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Steve Carr
Griffin Gluck, Lauren Graham, Andy Daly, Rob Riggle
Writing Credits:
Chris Bowman, Hubbel Palmer, Kara Holden

Imaginative quiet teenager Rafe Katchadorian is tired of his middle school's obsession with the rules at the expense of any and all creativity. Desperate to shake things up, Rafe and his best friends have come up with a plan: break every single rule in the school and let the students run wild.

Rated PG.

Aspect Ratio: 2.39:1
English DTS-HD MA 5.1
Spanish Dolby 5.1
English Dolby 2.0
English Descriptive Audio
Supplements Subtitles:

Runtime: 92 min.
Price: $39.99
Release Date: 1/3/2017

• “That Middle School Life” Featurette
• “Making Movies” Featurette
• “The Wedgie Wheel” Featurette
• “YOLO: Behind Operation Rafe” Featurette
• Gag Reel
• Deleted Scenes
• DVD Copy
• Previews


Panasonic TC-P60VT60 60-Inch 1080p 600Hz 3D Smart Plasma HDTV; Sony STR-DG1200 7.1 Channel Receiver; Panasonic DMP-BD60K Blu-Ray Player using HDMI outputs; Michael Green Revolution Cinema 6i Speakers (all five); Kenwood 1050SW 150-watt Subwoofer.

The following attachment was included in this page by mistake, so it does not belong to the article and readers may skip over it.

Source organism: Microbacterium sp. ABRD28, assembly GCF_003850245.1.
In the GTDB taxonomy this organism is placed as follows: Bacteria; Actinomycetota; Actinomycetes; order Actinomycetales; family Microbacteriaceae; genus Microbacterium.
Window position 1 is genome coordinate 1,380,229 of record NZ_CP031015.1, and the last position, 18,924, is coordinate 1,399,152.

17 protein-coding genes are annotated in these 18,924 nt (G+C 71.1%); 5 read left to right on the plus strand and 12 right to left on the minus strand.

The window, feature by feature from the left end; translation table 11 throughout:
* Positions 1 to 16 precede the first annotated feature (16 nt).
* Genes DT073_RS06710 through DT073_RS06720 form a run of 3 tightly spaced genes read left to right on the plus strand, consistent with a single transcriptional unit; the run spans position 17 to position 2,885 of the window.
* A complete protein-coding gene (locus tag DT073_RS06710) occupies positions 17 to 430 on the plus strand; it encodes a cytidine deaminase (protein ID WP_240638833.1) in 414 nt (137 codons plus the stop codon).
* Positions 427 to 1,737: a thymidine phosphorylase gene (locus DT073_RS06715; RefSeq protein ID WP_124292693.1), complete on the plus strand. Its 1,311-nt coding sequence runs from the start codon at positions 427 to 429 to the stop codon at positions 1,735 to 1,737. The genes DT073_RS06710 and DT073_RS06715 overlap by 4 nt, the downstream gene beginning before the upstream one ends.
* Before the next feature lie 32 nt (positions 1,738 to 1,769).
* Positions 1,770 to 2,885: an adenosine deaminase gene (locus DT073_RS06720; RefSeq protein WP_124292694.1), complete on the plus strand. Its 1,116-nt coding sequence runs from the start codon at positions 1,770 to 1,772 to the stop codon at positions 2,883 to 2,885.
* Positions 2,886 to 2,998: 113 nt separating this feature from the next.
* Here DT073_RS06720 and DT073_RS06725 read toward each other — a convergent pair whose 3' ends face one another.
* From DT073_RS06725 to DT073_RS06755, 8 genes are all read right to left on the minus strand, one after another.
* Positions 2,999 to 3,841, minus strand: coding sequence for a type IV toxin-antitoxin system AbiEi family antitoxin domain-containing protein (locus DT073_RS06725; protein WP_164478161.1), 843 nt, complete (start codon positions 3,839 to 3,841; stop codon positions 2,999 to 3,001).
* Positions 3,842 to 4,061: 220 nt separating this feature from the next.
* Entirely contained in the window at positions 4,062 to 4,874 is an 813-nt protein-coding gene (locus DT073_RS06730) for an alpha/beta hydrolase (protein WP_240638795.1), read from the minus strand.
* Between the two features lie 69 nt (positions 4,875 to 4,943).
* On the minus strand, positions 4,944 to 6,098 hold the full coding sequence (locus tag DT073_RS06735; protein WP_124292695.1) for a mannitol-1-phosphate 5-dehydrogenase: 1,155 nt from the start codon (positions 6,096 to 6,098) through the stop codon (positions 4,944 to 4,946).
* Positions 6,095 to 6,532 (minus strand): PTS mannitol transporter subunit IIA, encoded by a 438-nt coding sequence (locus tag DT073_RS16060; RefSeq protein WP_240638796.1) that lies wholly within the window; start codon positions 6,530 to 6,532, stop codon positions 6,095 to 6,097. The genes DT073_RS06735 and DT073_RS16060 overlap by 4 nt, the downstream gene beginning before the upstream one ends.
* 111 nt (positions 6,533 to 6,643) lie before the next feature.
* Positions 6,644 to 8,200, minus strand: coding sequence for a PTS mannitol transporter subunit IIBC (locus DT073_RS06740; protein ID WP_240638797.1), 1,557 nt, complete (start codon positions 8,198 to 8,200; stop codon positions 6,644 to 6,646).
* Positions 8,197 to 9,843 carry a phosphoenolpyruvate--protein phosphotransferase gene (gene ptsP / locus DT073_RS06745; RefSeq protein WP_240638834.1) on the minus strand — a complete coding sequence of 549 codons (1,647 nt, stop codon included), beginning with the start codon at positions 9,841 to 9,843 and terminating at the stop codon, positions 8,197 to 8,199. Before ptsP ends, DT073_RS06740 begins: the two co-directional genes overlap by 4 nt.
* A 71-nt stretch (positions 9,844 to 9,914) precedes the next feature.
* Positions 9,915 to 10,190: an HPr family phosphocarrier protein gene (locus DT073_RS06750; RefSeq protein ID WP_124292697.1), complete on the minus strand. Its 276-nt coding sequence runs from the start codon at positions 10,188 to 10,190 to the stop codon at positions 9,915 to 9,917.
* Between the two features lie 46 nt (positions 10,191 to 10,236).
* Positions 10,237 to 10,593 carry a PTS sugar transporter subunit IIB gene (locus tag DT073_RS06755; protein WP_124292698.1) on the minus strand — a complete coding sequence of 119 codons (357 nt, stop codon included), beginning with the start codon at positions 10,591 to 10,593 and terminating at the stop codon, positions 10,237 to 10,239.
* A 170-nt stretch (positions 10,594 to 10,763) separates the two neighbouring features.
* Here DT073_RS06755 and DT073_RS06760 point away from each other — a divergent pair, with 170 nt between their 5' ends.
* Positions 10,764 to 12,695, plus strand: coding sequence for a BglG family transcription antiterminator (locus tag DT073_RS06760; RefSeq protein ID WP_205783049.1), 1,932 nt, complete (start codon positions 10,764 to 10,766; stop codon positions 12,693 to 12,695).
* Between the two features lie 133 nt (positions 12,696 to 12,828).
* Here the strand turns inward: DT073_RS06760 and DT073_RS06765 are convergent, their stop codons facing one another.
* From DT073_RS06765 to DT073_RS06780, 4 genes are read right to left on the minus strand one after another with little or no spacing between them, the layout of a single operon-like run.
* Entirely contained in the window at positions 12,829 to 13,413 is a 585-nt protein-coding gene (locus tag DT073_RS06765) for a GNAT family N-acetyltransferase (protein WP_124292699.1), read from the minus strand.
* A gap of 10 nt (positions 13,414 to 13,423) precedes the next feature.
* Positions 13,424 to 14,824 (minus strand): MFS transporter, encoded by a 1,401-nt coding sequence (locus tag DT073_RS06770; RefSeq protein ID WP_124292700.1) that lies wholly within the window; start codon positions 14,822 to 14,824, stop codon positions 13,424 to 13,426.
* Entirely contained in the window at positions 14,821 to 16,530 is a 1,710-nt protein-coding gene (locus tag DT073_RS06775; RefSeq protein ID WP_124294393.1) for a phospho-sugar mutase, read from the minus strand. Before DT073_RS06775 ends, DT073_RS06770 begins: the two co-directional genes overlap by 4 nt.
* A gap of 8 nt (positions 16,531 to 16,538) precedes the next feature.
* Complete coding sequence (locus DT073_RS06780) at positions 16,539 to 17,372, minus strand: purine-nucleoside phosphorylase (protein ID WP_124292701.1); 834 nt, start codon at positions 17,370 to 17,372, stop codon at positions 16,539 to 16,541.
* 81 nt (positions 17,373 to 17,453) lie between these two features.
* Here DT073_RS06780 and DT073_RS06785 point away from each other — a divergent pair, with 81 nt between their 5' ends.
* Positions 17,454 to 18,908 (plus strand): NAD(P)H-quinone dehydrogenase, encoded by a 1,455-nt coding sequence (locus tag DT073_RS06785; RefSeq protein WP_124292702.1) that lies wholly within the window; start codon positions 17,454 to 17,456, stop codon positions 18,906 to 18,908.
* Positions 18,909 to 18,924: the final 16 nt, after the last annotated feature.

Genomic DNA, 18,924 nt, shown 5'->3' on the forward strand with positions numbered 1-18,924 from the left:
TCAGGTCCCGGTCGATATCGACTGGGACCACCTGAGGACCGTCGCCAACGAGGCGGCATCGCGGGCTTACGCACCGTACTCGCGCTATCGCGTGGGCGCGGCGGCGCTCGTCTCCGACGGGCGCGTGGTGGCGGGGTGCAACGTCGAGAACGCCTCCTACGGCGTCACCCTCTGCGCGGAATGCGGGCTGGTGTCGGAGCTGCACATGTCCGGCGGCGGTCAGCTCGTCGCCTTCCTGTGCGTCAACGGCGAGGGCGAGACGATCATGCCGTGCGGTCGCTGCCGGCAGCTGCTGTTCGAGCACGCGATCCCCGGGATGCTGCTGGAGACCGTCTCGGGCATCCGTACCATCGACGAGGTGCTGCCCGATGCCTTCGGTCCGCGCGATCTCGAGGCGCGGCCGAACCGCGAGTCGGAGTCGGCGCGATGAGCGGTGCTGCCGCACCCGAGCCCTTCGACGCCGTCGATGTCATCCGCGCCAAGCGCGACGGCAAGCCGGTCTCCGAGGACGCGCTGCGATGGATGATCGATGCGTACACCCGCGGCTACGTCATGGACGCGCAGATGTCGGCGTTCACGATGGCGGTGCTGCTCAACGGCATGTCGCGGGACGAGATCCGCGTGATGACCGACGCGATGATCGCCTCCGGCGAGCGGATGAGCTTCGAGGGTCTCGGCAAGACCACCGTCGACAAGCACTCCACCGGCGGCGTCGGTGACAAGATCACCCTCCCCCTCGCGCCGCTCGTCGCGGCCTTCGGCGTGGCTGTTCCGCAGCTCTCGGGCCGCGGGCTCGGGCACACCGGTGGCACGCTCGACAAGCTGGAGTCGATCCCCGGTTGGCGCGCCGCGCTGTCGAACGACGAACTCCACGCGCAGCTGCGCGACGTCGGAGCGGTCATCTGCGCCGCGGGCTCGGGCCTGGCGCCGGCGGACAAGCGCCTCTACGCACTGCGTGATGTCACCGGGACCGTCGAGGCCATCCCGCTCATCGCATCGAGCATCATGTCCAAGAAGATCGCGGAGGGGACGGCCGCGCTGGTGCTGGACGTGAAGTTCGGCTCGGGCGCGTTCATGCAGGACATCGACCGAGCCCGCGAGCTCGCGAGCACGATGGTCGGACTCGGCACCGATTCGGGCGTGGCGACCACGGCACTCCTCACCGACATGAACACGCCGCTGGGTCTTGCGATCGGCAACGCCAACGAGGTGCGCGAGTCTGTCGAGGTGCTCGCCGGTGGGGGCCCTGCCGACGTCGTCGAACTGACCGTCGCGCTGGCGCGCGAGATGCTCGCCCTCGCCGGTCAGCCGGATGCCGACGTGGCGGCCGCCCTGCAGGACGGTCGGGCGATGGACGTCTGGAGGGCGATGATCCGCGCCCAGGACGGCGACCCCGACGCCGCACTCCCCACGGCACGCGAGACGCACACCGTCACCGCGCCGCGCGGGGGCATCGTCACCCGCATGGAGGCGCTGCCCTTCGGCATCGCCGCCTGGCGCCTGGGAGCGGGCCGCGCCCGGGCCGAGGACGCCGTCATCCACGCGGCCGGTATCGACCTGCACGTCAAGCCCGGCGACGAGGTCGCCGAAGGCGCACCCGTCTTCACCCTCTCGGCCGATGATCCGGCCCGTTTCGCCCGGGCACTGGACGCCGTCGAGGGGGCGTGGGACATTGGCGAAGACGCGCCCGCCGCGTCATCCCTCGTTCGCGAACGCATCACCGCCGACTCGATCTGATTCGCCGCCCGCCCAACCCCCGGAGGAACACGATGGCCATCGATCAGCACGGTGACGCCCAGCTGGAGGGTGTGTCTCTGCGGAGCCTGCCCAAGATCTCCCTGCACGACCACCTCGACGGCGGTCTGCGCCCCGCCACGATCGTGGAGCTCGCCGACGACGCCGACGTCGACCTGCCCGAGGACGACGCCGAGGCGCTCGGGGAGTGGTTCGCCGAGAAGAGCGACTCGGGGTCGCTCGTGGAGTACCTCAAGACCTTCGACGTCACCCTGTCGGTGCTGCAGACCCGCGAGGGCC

Middle School: The Worst Years Of My Life [Blu-Ray] (2016)

Reviewed by Colin Jacobson (December 20, 2016)

In the same vein as the Diary of a Wimpy Kid series, 2016’s Middle School: The Worst Years Of My Life visits kids at That Awkward Age. Somewhat rebellious Rafe Khatchadorian (Griffin Gluck) loves art and not much else, which means academia creates struggles for him.

Rafe gets the boot from one facility and ends up at Hills Village Middle School. There his attitude becomes an even bigger problem because Principal Ken Dwight (Andy Daly) runs a rules-obsessed building that stifles all attempts at creativity. In a series of ingeniously defiant acts, Rafe strikes back.

As I push closer to 50 than I’d like to admit, I go farther and farther from my middle school experience, but I still remember those years well – and I suspect I’m not alone. I wouldn’t classify this era as bad, but it didn’t exactly rock.

With Worst, we get a semi-idealized look at middle school. Frankly, Rafe offers a less than threatening “rule-breaker”, as it’s hard to imagine he’d get kicked out of a Dairy Queen, much less expelled from multiple schools.